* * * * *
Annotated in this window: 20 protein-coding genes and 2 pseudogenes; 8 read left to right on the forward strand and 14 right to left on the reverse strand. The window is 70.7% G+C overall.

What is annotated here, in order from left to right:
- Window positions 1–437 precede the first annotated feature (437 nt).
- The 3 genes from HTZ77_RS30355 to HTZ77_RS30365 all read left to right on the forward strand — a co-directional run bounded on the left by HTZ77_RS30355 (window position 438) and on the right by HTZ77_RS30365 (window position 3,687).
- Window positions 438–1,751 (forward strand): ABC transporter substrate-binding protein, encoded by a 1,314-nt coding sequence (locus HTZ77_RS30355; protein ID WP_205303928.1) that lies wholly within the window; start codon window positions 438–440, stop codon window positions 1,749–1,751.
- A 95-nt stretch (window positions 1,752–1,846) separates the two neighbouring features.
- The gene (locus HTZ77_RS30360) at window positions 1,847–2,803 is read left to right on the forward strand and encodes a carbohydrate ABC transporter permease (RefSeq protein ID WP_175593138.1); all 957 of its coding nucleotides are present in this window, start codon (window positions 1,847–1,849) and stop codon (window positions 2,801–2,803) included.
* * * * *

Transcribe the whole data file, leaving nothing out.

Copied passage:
Annotated in this window: 20 protein-coding genes and 2 pseudogenes; 8 read left to right on the forward strand and 14 right to left on the reverse strand. The window is 70.7% G+C overall.

What is annotated here, in order from left to right:
- Window positions 1–437 precede the first annotated feature (437 nt).
- The 3 genes from HTZ77_RS30355 to HTZ77_RS30365 all read left to right on the forward strand — a co-directional run bounded on the left by HTZ77_RS30355 (window position 438) and on the right by HTZ77_RS30365 (window position 3,687).
- Window positions 438–1,751 (forward strand): ABC transporter substrate-binding protein, encoded by a 1,314-nt coding sequence (locus HTZ77_RS30355; protein ID WP_205303928.1) that lies wholly within the window; start codon window positions 438–440, stop codon window positions 1,749–1,751.
- A 95-nt stretch (window positions 1,752–1,846) separates the two neighbouring features.
- The gene (locus HTZ77_RS30360) at window positions 1,847–2,803 is read left to right on the forward strand and encodes a carbohydrate ABC transporter permease (RefSeq protein ID WP_175593138.1); all 957 of its coding nucleotides are present in this window, start codon (window positions 1,847–1,849) and stop codon (window positions 2,801–2,803) included.